Kate Quinn, New York Times and USA Today best-selling author, drops by to share tips and answers. Kate is the author of such worldwide hits as The Alice Network, The Huntress, The Rose Code, The Diamond Eye, The Signal Moon, and The Phoenix Crown. I caught up with Kate just before her Kauai Writers Retreat with other Marsal Lyons authors.
1. Ever since The Alice Network, the Quinn train has been rolling strong. One might almost think you started the whole WW2 craze that historical fiction is going through in publishing now. But you wrote books in the Roman era before Alice, and you have new books coming in the San Francisco earthquake era, and Briar Club in the McCarthy era. What makes you choose a particular era as a background to a new book?
Kate: Oh, goodness, I don’t think I started the WWII craze at all—LILAC GIRLS and THE NIGHTINGALE were two enormous WWII hits that came out before ALICE NETWORK. I tend to be less interested in a particular historical era (I’m fascinated by many) than by the people in it: I’ll get snagged by someone—generally a woman or a group of women who did something astounding—and get thoroughly hooked by that. The people tend to come before the era for me.
2. You recently finished The Phoenix Crown, a team effort with Janie Chang. What made you decide to coauthor, and how was that experience different than your normal process? How would you describe your normal writing process?
Kate: Janie & I worked together beautifully: we have tremendous respect for each others’ work, mutually geeky hearts when it comes to historical research, and an unshakeable belief that an organized spreadsheet can fix anything. I’d always wanted to write about the San Francisco earthquake, but the more I read up on it the more I thought that the story would need a Chinatown heroine, and that’s not a voice I felt I could write. But Janie & I had been friends since THE ALICE NETWORK came out (we traveled together with Jennifer Robson, in a three-city tour where absolutely everything went wrong, and all came out the best of friends) and I adore her writing—when I asked tentatively “Are you interested in this as a possible background for a book?” she immediately jumped on it. Collaborating can definitely be less lonely than working alone: you can feed off your partner’s creative energy and they on yours; you can halve the research and work between you; you have someone to geek out with when you find something cool in your reading.
3. What does a typical workweek look like for you? How do you balance travel, writing, and family?
Kate: I’m not a morning person, so mornings are for email, business, dog-walking, gym, errands, and anything else I can’t shove off my plate for later. After lunch (15 minutes of whatever I can microwave straight from the fridge, as I read whatever latest ARC is top of my list for a cover quote) is writing time, usually between about 2-7 pm. Evenings are for relaxation: reading for pleasure, watching the Red Sox, reading aloud while my husband cooks dinner (a tradition we’ve maintained since college years; currently we’re working our way through Seanan McGuire’s Wayward Children series), and a half hour of whatever movie or show we’re currently watching. I try to make sure I completely disconnect in the evenings so that I can focus on relaxing & family. There’s been more travel lately as I’ve started doing more events post-lockdown, and I’ve found I can do good work on planes—no distractions! Work-life balance is always a bit of a struggle, honestly—it always feels like I could/should be doing more, using my time better. But I try not to beat myself up too much about it!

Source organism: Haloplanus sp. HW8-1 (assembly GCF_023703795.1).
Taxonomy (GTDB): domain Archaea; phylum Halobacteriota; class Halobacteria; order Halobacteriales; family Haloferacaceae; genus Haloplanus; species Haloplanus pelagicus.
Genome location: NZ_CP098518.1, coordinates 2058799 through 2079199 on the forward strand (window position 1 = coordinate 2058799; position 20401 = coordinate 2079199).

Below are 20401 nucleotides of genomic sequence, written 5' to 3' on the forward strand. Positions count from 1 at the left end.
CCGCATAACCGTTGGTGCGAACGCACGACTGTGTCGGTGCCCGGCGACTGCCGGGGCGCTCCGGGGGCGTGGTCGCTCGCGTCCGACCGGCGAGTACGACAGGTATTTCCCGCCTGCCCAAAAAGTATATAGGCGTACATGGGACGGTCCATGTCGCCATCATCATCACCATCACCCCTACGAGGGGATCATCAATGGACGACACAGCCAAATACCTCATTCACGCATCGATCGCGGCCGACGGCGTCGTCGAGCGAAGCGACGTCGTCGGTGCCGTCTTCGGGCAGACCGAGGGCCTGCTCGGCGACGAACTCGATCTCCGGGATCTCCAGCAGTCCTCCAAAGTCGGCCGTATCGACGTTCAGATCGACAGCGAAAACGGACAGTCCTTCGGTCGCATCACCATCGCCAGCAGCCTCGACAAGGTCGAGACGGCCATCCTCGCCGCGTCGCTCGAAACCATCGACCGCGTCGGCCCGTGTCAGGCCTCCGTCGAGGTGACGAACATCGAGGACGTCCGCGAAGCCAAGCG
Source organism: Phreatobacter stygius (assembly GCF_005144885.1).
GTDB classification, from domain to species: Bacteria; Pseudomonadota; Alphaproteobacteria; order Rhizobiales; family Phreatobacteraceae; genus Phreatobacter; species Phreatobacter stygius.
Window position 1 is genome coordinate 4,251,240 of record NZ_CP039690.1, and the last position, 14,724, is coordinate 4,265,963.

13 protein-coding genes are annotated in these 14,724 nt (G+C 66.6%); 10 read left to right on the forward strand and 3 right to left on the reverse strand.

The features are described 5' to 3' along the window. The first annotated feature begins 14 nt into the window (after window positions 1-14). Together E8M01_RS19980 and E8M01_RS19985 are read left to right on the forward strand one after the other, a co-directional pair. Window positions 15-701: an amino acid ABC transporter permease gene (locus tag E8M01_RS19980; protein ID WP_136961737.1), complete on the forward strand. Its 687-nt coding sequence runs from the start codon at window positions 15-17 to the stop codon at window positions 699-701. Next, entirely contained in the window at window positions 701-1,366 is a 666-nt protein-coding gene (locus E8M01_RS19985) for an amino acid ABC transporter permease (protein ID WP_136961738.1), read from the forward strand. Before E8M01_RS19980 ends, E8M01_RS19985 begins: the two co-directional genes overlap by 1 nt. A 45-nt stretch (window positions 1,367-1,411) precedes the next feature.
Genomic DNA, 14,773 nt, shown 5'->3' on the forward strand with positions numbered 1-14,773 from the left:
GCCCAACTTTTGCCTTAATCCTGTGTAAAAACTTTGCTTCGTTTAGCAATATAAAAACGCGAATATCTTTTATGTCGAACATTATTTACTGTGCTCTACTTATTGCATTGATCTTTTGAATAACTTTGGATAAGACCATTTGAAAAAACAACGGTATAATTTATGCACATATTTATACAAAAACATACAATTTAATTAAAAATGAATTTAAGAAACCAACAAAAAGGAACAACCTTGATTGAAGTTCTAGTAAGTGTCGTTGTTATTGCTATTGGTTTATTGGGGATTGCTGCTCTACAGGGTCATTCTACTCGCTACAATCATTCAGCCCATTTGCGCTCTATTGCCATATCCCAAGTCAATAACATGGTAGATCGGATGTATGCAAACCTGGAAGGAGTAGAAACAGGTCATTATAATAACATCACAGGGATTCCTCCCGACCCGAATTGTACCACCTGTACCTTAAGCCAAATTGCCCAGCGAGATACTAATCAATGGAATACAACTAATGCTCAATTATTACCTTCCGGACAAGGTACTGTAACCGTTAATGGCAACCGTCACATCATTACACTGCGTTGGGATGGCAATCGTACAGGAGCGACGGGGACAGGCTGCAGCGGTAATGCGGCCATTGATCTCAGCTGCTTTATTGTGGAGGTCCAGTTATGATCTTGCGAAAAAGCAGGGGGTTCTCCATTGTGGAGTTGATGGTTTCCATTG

4. You’re always so generous to the authors starting out. What are three key things you would advise authors intent on success?
- Give yourself permission to be bad. That first draft is going to be terrible, but it’s ok; everybody’s is. Don’t give in to that little voice that says “This is terrible, whoever said you could do this?” because then you will never write anything. Give yourself permission to be bad, and just get it down. As Nora Roberts said, “I can fix a bad page, but I can’t fix a blank page.” Which leads to—
- It’s bad, but at least it’s down on paper—now fix it. And don’t be too precious about the editing process. My first agent once said that in her experience, fully half of new writers sink themselves because they cannot or will not effectively edit their work. (Which doesn’t mean blindly taking all advice—you need to know what hills are worth dying on. But “My book is perfect as it is” is not a good attitude to take into the submission process.)
- Be flexible. All writers at some point are going to hit a wall, and you will need to decide whether to keep hitting your head against that wall, or whether to pivot in a new direction. It’s scary at times. But the ability to pivot and adapt is key in navigating the ups and downs of a writing career.
5. Where do you see historical fiction going in terms of trends over the next few years?
Kate: Oh, goodness, who knows? I sometimes feel like trying to predict book trends is like trying to see patterns in a goldfish bowl. I think we are seeing more Cold War, more sixties-seventies histfic. I’d love to see ancient world and Renaissance make more of a comeback!
Thanks for sharing and taking time. We’re so looking forward to Phoenix Crown and Briar Club!
Best selling author Michael Ross is a lover of history and great stories. The first in the series, The Clouds of War, was published by Harper Collins, and was an Amazon #1 Best seller in three categories. The Across the Great Divide trilogy is now complete with The Clouds of War, The Search, and The Founding. His books have won Coffee Pot Book of the year for Historical Fiction, short listed for Chanticleer’s Laramie Award, Gold and Silver awards from the Historical Fiction Company, and profiled in Publisher’s Weekly.